Imagine you're very sick and head to the emergency room, only to later be told by your insurance company that it wasn't a true emergency. Even worse, you're now responsible for the bill. A new investigation from Consumer Reports finds more and more patients are getting stuck with big surprise bills from the ER.
Many health insurance company try to discourage costly emergency-room care, by charging a higher copay for ER visits, compared with urgent care centers or walk-in retail clinics. But some consumers have complained that their insurance companies, like Anthem, won’t pay for some ER visits, saying consumers should have called the company’s 24/7 online doctor service, or gone to their own doctor or urgent care. Consumer Reports say policies like these are leaving consumers with huge medical bills, and could keep patients from going to the ER when they should.
How can you make sure this won’t happen to you? Consumer Reports says the first step is to understand your insurance. Check your insurer’s “emergency service benefits” coverage to see how it defines an emergency and what your plan will and won’t cover. While most insurers offer general guidelines as to what constitutes an emergency, they don’t limit policy holders to specific injuries or illnesses. And if you’re insurer rejects a claim, file an appeal. You can also file a complaint with your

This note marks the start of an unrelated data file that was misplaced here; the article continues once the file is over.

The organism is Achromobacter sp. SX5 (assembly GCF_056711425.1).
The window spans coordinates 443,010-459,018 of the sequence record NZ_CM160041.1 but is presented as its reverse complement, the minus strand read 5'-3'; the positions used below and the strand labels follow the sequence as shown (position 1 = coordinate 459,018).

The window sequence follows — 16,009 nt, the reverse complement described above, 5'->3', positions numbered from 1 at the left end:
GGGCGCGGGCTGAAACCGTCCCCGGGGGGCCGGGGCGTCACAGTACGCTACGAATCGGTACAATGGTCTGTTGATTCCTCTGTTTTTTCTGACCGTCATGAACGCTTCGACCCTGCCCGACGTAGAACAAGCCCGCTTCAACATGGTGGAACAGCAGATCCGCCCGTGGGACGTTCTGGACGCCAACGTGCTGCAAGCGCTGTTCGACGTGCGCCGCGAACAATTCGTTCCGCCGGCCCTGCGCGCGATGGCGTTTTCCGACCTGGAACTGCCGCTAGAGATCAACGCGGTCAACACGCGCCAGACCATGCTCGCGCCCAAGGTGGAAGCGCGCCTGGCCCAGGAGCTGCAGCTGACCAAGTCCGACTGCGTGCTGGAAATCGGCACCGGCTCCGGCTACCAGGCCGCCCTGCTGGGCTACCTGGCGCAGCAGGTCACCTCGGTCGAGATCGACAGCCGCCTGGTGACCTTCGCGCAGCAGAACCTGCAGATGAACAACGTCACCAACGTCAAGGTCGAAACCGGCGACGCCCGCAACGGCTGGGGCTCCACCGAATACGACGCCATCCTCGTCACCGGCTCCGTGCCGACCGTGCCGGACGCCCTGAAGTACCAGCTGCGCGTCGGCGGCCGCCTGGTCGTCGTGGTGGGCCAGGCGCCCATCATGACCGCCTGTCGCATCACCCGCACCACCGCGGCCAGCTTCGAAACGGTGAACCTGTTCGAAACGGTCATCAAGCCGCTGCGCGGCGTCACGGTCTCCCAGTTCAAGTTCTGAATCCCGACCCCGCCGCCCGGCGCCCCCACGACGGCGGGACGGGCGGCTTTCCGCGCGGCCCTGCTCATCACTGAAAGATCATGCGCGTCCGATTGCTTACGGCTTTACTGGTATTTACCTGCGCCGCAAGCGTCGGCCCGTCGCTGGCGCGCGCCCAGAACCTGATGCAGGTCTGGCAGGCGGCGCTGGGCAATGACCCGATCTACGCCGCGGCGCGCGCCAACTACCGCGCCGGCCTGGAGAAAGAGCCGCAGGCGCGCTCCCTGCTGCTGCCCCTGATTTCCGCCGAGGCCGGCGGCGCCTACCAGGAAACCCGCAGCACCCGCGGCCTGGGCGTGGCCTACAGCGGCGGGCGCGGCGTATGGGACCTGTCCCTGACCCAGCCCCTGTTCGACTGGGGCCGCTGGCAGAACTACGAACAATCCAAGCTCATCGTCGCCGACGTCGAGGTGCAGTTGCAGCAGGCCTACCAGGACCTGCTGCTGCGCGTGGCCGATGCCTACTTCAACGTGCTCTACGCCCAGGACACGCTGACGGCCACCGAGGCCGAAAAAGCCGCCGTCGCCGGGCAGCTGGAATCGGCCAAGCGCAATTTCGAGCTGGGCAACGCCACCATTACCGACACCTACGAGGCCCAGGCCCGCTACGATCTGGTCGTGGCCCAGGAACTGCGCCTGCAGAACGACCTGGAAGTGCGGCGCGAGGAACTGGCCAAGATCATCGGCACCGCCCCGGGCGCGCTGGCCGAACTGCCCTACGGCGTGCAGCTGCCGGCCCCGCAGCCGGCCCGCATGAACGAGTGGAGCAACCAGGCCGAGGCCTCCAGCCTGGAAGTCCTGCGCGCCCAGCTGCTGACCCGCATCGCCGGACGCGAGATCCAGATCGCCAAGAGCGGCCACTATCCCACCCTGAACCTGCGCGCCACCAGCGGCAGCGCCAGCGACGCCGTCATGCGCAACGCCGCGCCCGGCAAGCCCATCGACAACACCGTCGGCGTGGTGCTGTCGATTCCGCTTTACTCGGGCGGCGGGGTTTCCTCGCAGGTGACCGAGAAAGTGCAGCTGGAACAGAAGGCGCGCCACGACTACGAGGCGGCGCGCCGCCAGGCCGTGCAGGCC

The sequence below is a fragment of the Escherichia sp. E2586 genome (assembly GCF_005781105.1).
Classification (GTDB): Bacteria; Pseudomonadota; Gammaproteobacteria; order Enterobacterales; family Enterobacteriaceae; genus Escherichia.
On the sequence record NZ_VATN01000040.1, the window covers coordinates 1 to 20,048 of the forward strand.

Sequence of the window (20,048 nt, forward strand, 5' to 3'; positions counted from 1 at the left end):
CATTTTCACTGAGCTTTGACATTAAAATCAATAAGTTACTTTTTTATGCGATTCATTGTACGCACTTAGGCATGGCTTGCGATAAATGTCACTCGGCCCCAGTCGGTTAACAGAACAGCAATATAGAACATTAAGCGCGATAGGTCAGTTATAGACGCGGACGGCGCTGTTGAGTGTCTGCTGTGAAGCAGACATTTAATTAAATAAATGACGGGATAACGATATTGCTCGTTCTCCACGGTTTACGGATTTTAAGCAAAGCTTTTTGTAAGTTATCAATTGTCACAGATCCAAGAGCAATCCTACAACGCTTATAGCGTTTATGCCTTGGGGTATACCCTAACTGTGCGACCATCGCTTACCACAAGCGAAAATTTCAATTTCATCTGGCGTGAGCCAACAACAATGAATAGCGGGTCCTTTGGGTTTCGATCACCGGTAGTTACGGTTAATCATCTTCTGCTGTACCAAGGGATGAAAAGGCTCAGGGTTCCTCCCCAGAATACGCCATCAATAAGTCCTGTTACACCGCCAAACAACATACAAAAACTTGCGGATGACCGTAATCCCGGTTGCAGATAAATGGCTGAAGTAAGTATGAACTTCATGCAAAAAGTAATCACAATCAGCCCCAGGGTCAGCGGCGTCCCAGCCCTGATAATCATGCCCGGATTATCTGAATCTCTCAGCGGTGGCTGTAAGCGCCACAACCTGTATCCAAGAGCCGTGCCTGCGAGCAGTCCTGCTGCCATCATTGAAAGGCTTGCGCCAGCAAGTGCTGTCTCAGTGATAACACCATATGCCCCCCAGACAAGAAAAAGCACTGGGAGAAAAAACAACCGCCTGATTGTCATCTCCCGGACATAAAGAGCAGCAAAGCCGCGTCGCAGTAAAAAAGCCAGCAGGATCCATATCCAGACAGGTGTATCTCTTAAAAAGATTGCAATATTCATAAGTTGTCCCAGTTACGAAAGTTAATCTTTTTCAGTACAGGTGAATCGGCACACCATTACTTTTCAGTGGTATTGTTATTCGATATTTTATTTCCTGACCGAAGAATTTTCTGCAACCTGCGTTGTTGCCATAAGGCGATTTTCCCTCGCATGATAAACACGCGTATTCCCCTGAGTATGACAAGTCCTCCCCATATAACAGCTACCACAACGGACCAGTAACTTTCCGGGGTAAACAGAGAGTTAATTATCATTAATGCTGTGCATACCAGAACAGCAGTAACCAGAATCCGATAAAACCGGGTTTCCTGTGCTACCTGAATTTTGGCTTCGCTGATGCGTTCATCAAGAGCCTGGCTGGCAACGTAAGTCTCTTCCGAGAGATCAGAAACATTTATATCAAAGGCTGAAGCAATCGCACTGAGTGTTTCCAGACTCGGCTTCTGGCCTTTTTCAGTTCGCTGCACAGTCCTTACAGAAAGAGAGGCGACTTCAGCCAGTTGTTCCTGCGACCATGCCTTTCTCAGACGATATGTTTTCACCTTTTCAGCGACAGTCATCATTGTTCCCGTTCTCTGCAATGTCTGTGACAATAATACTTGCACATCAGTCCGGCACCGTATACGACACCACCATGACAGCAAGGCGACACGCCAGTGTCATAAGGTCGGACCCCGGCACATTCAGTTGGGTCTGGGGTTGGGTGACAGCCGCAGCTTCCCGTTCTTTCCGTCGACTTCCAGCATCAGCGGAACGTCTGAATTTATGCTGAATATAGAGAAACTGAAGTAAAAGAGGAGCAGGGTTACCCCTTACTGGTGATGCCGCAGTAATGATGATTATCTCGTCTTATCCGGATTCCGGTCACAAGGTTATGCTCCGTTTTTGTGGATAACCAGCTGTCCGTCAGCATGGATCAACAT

Anthem told Consumer Reports that it is simply trying to rein in the overuse of ERs for minor problems. The insurer says the ER is a time-consuming and costly place to get care that could be handled elsewhere. Anthem has many exceptions to their ER policy, such as if a patient is under the age of 15, and if they were told to go to the ER by their doctor. You can find more about Surprise Medical Bills at ConsumerReports.org.